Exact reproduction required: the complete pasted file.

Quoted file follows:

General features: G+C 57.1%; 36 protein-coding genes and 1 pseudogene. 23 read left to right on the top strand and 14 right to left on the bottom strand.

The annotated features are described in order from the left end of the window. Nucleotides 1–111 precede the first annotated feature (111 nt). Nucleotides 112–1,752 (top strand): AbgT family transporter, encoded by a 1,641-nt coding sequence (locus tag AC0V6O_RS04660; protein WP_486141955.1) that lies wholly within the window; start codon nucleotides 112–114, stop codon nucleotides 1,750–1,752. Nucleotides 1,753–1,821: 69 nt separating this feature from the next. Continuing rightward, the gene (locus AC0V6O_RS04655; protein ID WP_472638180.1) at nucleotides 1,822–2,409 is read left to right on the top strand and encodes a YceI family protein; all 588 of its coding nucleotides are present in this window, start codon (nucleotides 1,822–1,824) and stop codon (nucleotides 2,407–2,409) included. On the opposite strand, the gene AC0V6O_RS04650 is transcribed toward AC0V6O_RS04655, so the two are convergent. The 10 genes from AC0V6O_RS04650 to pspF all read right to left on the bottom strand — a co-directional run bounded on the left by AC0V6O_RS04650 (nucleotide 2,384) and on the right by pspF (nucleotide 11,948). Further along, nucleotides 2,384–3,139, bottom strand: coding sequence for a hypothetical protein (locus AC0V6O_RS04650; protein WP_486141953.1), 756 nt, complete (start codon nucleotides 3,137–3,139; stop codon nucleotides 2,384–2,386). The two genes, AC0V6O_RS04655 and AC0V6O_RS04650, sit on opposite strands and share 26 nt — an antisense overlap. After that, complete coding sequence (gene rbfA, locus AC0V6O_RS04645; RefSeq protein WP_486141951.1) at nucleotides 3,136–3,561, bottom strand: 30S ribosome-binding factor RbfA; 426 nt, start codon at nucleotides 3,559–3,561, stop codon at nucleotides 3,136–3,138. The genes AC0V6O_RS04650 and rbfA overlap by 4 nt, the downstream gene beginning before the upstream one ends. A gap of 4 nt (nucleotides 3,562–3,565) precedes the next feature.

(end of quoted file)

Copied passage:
General features: G+C 57.1%; 36 protein-coding genes and 1 pseudogene. 23 read left to right on the top strand and 14 right to left on the bottom strand.

The annotated features are described in order from the left end of the window. Nucleotides 1–111 precede the first annotated feature (111 nt). Nucleotides 112–1,752 (top strand): AbgT family transporter, encoded by a 1,641-nt coding sequence (locus tag AC0V6O_RS04660; protein WP_486141955.1) that lies wholly within the window; start codon nucleotides 112–114, stop codon nucleotides 1,750–1,752. Nucleotides 1,753–1,821: 69 nt separating this feature from the next. Continuing rightward, the gene (locus AC0V6O_RS04655; protein ID WP_472638180.1) at nucleotides 1,822–2,409 is read left to right on the top strand and encodes a YceI family protein; all 588 of its coding nucleotides are present in this window, start codon (nucleotides 1,822–1,824) and stop codon (nucleotides 2,407–2,409) included. On the opposite strand, the gene AC0V6O_RS04650 is transcribed toward AC0V6O_RS04655, so the two are convergent. The 10 genes from AC0V6O_RS04650 to pspF all read right to left on the bottom strand — a co-directional run bounded on the left by AC0V6O_RS04650 (nucleotide 2,384) and on the right by pspF (nucleotide 11,948). Further along, nucleotides 2,384–3,139, bottom strand: coding sequence for a hypothetical protein (locus AC0V6O_RS04650; protein WP_486141953.1), 756 nt, complete (start codon nucleotides 3,137–3,139; stop codon nucleotides 2,384–2,386). The two genes, AC0V6O_RS04655 and AC0V6O_RS04650, sit on opposite strands and share 26 nt — an antisense overlap. After that, complete coding sequence (gene rbfA, locus AC0V6O_RS04645; RefSeq protein WP_486141951.1) at nucleotides 3,136–3,561, bottom strand: 30S ribosome-binding factor RbfA; 426 nt, start codon at nucleotides 3,559–3,561, stop codon at nucleotides 3,136–3,138. The genes AC0V6O_RS04650 and rbfA overlap by 4 nt, the downstream gene beginning before the upstream one ends. A gap of 4 nt (nucleotides 3,562–3,565) precedes the next feature.